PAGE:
Bright Spots: 22 January 2016

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Andy Tharby and I took a first ‘bright spots’ walk of 2016 around the school today.  As usual, there was some fantastic stuff taking place in our classrooms – summarised below.

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In geography, Ben Crockett was in full flow with Y8.  His explanation of v-shaped valleys was being supported by the use of an image, helping to make the idea concrete.  As students were identifying particular features, they were encouraged to develop their responses, by simple probing questioning such as ‘why do you think that?’  When students used phrases such as ‘worn away’ they were told to rephrase it using subject specific terminology such as ‘erosion’.

Across in MFL, there was a demonstration of the simplest, but most effective, form of differentiation.  Students were working on a task, where they had to categorise time related vocabulary and phrases.  Whilst most students were confidently working away, one student in particular was struggling.  So teacher, Emma Bilbrough, sat beside him and worked through the task with him. Eventually he was able to continue unaided and with confidence.  A great example of all students being given the same challenging task, and the teacher using their skill and judgement to ‘unstick’ individuals, to help get them back on track.

Chloe Gardner has been developing the use of work portfolios with Y7 computing students.  These are physical, plastic folders that students use to present and store the final outcome of their work.  However, what’s different is that they are also including the previous drafts, as well as the final piece.  This is a great idea, as it shows students the improvements and steps that were taken to get to their final piece – so encouraging them to reflect on the importance of responding to feedback and redrafting.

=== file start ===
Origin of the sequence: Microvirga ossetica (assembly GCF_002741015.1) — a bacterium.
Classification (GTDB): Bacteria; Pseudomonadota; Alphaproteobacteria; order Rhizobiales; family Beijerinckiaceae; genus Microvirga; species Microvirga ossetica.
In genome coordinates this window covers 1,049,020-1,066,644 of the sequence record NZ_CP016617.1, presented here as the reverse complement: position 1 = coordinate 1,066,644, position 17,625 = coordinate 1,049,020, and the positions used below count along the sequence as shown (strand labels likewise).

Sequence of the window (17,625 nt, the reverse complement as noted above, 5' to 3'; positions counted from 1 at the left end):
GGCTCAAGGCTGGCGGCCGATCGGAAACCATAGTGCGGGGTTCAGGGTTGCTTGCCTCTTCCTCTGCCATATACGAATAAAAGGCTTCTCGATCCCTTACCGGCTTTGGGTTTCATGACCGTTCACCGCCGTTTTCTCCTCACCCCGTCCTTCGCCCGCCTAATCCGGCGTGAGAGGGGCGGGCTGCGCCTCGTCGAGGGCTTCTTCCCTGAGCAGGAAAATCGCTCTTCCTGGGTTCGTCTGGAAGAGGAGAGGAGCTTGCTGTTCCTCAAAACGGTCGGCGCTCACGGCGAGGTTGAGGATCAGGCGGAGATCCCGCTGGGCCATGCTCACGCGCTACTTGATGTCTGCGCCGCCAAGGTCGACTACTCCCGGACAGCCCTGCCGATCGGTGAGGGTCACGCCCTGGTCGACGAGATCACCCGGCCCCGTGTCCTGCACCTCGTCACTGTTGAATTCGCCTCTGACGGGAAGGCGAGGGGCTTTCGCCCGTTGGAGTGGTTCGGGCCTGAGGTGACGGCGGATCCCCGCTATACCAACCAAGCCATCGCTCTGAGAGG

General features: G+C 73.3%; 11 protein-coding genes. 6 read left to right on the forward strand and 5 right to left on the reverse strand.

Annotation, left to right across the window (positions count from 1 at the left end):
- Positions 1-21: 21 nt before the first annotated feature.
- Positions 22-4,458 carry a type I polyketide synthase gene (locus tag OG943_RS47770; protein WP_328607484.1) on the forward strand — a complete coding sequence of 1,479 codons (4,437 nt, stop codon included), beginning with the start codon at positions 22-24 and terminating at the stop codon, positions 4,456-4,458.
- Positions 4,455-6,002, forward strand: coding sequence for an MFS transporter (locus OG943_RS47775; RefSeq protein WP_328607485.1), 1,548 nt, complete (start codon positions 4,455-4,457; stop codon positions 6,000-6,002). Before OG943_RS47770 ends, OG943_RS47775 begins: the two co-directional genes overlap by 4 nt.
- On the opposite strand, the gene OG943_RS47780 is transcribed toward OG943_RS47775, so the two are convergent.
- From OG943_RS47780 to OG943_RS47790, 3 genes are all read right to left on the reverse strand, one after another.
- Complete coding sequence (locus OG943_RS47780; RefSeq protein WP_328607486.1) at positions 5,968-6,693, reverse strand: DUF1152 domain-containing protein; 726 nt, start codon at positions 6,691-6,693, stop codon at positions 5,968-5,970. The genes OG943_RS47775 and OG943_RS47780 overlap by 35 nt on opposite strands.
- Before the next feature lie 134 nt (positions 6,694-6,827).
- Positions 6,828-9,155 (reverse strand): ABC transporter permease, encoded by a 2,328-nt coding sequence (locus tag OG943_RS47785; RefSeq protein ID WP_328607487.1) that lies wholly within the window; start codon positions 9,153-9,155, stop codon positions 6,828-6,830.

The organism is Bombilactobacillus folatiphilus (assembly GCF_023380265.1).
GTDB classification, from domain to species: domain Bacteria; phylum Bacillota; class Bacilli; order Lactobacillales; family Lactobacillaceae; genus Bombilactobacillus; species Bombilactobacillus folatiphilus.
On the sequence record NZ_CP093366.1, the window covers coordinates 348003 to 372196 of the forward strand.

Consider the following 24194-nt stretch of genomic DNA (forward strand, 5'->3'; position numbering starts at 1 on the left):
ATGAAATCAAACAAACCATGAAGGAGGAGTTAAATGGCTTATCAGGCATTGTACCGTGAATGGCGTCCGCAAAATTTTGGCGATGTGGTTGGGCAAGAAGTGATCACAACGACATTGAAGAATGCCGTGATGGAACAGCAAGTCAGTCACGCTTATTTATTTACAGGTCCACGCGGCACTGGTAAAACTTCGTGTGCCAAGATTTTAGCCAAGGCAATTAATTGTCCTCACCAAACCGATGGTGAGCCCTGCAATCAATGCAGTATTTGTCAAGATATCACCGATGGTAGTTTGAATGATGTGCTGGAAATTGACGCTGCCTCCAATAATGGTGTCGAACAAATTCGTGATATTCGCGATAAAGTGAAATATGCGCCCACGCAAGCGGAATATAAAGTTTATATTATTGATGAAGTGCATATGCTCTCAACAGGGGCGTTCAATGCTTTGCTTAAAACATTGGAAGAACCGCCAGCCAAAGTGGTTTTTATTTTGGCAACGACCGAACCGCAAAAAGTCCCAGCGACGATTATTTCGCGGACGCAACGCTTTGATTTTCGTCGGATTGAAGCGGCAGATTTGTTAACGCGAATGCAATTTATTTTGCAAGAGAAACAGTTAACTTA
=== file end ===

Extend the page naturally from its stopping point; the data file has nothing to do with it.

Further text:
There was more good questioning with Y7 in SME (Social & Moral Education), with Harriet Peach.  Students were looking at the complex issue of friendship problems and two things struck me about the lesson.  Firstly, Harriet had created a great atmosphere in the classroom, where students felt safe and confident to discuss complex issues with their peers.  Secondly, rather than settle for simplistic answers, Harriet was encouraging students to deepen their thinking, through probing questions – Why do you think that?  Do you agree with that?  How could you develop that answer?

In history, Y11 were preparing for their controlled assessment, by practising writing essays.  Rather than writing it all in one go though, Jack Tyler was chunking up the task.  So, students had written one paragraph, which Jack had given them feedback on, that they then used to improve that paragraph, before moving on.  To support them with writing their paragraph, Jack was modelling the thought process he went through, when presented with a source cartoon, that he would have to analyse in an exam question.  This then supported students with their own writing.